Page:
Where Are the Best Places to See the 2024 Total Solar Eclipse? | Almanac.com

Where Are the Best Places to See the 2024 Total Solar Eclipse?

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The last glimmer of the sun is seen as the Moon makes its final move over the sun during the total solar eclipse on Monday, Aug. 21, 2017 above Madras, Oregon.

The last glimmer of the sun is seen as the Moon makes its final move during the total solar eclipse on August 21, 2017, in Madras, Oregon.

Photo Credit
NASA/Aubrey Gemignani

Cities with Clear Skies Across the Path of Totality

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The 2024 Old Farmer's Almanac

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Millions of Americans will witness the total solar eclipse on April 8, 2024! Find out if you live on or near the path of totality—and the best U.S. states from which to see the complete eclipse. It’s not too early to make travel plans!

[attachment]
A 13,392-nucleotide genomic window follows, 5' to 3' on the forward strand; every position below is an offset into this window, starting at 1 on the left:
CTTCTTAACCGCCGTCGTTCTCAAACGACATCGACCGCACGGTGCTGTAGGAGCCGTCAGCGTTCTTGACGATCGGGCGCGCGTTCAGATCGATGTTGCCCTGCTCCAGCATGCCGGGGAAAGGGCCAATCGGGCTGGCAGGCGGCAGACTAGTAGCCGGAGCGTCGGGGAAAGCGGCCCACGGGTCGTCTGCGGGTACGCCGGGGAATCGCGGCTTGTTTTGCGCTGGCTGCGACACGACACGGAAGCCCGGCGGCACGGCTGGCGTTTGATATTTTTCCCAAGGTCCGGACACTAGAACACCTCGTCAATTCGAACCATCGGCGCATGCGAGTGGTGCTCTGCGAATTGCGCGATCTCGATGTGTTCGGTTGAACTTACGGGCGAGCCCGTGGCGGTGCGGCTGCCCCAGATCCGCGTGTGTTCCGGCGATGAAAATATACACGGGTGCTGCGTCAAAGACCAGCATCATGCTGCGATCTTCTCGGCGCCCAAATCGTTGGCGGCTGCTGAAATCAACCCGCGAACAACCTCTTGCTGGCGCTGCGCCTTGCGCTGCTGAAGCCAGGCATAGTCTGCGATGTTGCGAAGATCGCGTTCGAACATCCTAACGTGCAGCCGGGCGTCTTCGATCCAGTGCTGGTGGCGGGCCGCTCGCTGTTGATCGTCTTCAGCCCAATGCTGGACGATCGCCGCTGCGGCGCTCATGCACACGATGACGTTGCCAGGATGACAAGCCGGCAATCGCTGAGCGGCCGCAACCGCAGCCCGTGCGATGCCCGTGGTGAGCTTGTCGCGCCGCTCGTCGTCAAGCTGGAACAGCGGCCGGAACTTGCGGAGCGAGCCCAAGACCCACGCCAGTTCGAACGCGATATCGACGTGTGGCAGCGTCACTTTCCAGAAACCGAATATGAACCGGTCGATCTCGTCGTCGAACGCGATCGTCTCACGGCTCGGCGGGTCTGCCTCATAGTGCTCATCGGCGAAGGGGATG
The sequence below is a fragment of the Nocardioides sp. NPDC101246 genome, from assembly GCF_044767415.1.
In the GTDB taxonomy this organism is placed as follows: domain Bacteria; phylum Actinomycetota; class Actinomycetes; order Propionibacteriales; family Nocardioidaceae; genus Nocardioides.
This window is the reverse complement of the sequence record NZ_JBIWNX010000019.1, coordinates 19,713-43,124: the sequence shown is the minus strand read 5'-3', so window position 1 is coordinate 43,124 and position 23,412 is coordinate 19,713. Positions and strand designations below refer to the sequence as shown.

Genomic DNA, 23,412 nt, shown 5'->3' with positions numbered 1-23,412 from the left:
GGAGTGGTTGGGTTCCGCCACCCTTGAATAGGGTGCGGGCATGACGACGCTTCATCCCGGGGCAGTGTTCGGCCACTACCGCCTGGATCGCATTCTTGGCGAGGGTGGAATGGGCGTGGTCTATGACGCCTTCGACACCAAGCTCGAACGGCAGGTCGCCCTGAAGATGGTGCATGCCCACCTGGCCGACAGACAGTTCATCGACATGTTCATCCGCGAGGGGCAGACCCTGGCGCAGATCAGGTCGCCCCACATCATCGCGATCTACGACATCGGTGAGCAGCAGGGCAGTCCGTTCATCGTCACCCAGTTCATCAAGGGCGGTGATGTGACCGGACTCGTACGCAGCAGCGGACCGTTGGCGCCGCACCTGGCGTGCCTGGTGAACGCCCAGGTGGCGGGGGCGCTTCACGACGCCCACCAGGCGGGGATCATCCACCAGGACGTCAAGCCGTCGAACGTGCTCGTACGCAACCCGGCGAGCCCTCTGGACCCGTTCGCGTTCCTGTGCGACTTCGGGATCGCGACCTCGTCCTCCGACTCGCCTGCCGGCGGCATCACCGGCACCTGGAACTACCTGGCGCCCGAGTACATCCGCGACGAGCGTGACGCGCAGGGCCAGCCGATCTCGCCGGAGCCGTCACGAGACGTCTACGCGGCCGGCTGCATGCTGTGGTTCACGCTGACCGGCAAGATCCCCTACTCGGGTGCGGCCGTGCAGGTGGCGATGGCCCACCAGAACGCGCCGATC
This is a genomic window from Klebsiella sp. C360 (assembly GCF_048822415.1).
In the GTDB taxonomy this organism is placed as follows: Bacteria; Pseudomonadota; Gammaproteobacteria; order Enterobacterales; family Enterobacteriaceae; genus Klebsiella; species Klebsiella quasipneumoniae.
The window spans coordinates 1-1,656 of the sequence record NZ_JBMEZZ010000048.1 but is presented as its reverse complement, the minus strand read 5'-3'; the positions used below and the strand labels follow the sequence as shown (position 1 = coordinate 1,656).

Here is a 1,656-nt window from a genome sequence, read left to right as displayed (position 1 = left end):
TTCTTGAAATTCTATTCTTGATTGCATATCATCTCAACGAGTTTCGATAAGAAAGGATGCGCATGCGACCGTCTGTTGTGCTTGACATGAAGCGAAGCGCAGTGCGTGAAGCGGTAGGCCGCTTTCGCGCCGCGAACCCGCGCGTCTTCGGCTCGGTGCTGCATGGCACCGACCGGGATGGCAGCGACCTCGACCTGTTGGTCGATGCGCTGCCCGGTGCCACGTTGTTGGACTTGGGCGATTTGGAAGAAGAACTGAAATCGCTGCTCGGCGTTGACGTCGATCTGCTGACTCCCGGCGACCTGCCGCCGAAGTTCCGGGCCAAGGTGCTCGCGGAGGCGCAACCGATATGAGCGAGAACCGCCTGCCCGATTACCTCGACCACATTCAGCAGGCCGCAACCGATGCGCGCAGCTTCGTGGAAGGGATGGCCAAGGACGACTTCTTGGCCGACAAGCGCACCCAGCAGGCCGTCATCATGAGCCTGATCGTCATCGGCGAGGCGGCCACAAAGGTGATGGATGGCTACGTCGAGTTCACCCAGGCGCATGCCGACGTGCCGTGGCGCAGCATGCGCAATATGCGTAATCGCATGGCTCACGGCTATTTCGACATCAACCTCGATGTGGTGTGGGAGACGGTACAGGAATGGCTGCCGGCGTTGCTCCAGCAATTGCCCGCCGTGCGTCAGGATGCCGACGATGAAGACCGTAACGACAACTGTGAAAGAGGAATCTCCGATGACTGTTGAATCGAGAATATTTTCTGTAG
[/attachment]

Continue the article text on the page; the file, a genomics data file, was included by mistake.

For the 2024 total solar eclipse, over 32 million people will be on the path of totality in the United States (versus 12 million people in 2017)! This eclipse will also be stunningly long, with 4 minutes and 27 seconds of total darkness, almost double that of the 2017 event. Check out our Complete Guide to the 2024 Total Solar Eclipse!

Before we get into weather conditions, the first thing you need to do is make sure that you live or can travel to the eclipse “path of totality.” Only during 100% totality does the Moon blot out the Sun and create the phenomena that make it truly nature’s most extraordinary experience.

So place yourself in the path of totality on the afternoon of April 8, 2023, and you’ll witness the most amazing thing your eyes have ever seen.    

A Chance of Clouds